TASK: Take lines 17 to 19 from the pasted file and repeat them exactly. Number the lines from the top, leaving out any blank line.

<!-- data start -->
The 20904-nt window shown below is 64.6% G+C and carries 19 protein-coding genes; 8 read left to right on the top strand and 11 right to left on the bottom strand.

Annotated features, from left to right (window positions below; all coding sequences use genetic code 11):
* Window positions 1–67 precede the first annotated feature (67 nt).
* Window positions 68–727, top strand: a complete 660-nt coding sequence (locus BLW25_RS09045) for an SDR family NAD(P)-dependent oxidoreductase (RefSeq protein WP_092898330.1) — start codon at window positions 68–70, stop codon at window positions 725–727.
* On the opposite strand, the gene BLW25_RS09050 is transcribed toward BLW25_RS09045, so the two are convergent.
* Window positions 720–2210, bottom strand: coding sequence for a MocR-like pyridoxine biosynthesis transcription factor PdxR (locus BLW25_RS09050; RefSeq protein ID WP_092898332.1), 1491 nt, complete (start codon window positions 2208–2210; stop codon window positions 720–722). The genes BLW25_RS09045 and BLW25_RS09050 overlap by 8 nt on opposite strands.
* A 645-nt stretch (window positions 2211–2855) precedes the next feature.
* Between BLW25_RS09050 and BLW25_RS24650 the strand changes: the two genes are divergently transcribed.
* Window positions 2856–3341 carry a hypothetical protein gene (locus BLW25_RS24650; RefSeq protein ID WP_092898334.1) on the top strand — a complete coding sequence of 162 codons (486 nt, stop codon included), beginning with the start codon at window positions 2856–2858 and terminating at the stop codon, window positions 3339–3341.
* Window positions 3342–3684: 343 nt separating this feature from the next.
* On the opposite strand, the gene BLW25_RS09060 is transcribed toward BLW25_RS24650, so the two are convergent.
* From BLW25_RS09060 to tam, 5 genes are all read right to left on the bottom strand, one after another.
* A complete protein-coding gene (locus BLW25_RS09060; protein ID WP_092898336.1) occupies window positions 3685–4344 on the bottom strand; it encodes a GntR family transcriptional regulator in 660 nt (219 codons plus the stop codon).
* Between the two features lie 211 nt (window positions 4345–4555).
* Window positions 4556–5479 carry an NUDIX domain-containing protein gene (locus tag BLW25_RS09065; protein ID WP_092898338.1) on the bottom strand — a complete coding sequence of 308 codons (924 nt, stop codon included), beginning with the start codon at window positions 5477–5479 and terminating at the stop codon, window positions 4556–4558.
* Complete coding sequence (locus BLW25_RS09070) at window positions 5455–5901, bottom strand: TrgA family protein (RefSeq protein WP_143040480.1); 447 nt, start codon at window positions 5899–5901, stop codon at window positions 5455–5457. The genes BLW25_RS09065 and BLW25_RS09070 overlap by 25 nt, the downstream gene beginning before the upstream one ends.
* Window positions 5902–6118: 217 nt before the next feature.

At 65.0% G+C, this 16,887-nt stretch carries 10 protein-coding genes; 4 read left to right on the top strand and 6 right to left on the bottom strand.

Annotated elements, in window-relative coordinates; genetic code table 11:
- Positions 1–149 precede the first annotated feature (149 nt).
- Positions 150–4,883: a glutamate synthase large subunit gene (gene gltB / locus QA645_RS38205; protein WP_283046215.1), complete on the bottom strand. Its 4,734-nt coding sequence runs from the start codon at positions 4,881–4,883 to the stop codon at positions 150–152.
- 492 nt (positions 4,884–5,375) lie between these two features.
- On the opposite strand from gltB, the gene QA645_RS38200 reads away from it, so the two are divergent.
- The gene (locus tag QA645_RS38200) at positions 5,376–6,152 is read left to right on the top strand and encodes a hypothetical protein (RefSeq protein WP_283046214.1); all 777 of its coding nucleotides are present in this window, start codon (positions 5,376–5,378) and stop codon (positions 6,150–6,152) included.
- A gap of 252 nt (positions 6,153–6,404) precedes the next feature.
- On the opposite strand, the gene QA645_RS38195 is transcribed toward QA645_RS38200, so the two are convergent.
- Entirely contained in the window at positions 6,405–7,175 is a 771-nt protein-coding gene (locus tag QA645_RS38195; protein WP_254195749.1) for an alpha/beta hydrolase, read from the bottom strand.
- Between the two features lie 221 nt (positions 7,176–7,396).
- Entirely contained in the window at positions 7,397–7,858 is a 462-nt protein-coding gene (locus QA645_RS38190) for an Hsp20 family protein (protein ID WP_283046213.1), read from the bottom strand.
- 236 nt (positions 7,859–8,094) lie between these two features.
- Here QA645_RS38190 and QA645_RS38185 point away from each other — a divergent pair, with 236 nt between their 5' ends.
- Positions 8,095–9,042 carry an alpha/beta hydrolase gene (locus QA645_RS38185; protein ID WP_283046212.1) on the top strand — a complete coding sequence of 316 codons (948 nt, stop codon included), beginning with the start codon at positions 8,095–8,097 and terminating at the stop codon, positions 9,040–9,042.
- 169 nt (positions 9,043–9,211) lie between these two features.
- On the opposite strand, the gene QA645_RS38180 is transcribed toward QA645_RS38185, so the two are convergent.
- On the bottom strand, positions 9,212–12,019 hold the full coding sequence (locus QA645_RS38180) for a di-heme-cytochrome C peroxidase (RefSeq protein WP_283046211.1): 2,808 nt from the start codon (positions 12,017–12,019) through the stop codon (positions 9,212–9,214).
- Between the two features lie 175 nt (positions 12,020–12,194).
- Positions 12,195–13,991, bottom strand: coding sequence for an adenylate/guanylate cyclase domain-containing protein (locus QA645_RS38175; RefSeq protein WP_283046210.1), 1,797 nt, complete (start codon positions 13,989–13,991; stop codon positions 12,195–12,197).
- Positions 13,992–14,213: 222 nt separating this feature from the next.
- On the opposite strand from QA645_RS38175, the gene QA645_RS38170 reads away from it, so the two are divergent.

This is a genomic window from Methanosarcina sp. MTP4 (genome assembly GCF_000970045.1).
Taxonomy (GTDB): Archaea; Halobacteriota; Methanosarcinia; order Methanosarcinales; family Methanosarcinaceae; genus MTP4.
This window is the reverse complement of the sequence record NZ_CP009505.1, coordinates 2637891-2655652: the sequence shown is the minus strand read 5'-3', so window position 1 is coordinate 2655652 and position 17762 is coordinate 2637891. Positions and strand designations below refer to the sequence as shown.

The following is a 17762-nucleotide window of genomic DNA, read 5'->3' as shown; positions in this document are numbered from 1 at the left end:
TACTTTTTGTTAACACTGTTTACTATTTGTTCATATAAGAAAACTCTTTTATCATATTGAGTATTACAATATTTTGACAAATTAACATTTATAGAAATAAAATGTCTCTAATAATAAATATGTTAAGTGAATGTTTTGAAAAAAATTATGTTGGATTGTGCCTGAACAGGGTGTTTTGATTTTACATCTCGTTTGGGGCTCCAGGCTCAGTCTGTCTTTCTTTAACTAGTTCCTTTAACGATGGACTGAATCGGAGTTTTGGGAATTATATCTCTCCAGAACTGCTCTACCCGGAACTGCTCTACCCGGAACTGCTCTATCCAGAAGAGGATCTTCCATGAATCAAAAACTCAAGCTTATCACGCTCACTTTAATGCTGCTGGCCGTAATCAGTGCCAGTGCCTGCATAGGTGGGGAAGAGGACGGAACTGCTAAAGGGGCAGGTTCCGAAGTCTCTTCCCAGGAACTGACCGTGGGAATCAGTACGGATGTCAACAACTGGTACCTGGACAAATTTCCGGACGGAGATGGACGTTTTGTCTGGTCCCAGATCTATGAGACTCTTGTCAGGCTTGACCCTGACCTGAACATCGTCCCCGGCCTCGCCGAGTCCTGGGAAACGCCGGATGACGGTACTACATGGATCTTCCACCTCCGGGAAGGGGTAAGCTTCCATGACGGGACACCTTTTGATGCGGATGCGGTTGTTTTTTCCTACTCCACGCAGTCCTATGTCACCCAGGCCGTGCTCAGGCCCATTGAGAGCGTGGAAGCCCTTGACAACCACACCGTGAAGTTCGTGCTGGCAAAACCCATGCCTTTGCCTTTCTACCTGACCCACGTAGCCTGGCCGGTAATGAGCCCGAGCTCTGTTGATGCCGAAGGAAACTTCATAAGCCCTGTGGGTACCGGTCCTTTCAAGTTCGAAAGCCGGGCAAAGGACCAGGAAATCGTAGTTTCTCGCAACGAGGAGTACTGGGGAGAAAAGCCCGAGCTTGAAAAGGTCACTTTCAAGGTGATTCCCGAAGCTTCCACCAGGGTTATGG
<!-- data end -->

* Window positions 5902–6118: 217 nt before the next feature.

At 65.0% G+C, this 16,887-nt stretch carries 10 protein-coding genes; 4 read left to right on the top strand and 6 right to left on the bottom strand.

Annotated elements, in window-relative coordinates; genetic code table 11: